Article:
Since the beginning of my college education, I have learned about food deserts in several of my classes so I decided to do more research on this topic for my blog post. What I didn’t realize is how deeply food deserts are intertwined with the history of systematic racism in this country.
Food deserts are generally defined as places where residents don’t have access to affordable nutritious foods. Lower income areas are typically the hit the hardest with food deserts. It can lead to an increase in diseases such as obesity, type 2 diabetes, cardiovascular disease, and other diet-related conditions.
Food deserts have a deep connection to race and racist actions such as redlining. Redlining is a discriminatory practice developed in the 1930s U.S., where banks denied mortgages to people of color, usually in urban areas, thus preventing them from buying homes in certain neighborhoods. Although this practice is illegal, large supermarkets were still allowed to not open stores in these inner city and lower income areas. They creates issues because large supermarkets typically are able to sell healthy foods at lower prices because they can purchase in bulk. In 2012, the USDA found that in all but very dense urban areas, the higher the percentage of minority population, the more likely the area is to be a food desert.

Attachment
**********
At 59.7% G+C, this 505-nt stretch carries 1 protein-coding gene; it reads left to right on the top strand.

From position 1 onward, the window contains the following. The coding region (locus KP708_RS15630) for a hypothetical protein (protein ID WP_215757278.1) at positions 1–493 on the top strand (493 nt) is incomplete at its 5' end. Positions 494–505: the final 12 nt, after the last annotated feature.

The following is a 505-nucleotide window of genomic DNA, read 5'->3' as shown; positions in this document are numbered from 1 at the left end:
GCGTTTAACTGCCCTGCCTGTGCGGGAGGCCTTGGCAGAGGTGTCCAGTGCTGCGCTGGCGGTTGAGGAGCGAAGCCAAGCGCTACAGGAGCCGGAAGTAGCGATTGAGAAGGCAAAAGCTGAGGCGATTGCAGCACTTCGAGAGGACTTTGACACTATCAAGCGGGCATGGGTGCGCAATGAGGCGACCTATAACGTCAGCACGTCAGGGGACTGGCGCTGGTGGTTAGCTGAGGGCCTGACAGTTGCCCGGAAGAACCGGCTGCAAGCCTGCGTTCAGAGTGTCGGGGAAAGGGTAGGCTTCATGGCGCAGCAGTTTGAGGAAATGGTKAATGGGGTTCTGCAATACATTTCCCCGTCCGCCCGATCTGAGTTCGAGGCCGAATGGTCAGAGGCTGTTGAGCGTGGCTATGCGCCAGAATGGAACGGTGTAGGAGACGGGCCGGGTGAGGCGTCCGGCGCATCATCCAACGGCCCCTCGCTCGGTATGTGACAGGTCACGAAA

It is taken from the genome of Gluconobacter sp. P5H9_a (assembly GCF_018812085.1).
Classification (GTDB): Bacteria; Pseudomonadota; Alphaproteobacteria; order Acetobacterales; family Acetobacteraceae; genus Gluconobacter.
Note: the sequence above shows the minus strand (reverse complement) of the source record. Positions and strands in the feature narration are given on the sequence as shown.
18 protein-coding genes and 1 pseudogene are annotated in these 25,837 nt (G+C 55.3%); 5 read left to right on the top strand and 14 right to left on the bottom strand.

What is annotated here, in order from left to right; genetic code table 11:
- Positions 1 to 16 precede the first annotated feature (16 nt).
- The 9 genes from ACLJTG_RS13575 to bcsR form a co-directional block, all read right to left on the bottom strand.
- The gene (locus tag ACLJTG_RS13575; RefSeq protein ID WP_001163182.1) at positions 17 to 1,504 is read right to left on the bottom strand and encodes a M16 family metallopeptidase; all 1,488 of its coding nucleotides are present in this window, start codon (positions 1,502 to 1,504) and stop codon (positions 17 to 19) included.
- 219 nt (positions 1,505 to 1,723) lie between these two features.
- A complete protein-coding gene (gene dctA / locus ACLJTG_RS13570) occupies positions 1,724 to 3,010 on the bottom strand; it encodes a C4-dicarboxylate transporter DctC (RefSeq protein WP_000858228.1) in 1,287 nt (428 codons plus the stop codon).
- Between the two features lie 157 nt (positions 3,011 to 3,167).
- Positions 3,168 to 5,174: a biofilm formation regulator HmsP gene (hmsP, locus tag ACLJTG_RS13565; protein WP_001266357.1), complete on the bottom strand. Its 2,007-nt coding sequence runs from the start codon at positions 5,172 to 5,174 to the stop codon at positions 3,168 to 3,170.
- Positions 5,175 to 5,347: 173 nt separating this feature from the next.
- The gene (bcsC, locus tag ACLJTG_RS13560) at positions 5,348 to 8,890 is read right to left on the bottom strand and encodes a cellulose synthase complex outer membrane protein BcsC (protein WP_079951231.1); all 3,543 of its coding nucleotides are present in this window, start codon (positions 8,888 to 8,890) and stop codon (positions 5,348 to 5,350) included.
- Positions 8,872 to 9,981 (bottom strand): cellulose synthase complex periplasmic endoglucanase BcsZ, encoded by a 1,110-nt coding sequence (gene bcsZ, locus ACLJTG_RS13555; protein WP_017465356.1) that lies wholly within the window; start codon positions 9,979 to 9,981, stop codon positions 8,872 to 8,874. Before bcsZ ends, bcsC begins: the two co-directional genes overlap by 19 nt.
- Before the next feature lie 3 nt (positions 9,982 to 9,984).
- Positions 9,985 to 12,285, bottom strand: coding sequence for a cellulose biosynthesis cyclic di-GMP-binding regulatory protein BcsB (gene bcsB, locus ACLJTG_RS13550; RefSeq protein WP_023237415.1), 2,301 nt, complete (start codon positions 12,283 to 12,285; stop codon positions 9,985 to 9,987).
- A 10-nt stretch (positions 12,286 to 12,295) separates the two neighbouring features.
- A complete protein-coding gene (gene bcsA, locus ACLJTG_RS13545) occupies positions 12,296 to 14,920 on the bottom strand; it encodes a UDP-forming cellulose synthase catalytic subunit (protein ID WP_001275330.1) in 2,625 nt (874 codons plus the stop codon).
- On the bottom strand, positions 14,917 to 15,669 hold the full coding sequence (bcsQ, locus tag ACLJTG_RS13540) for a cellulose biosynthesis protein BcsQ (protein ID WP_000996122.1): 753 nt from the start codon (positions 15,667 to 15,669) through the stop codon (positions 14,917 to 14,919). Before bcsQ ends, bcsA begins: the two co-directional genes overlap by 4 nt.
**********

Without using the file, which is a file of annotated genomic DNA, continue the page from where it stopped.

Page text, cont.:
Not only this, but food deserts may be under-reported because the North American Industry Classification System places small corner grocery stores (which often primarily sell packaged food) in the same category as grocery stores like Safeway and Whole Foods. However, just providing more supermarkets will not fix inequality by itself since food inequality goes beyond location, according to experts, and extends to bigger structural inequalities around income, education, nutritional knowledge and, importantly, race. There needs to be considerations made about the culture of the community, how people will access a place without a car, the quality of the food, and education about how to buy nutritious food.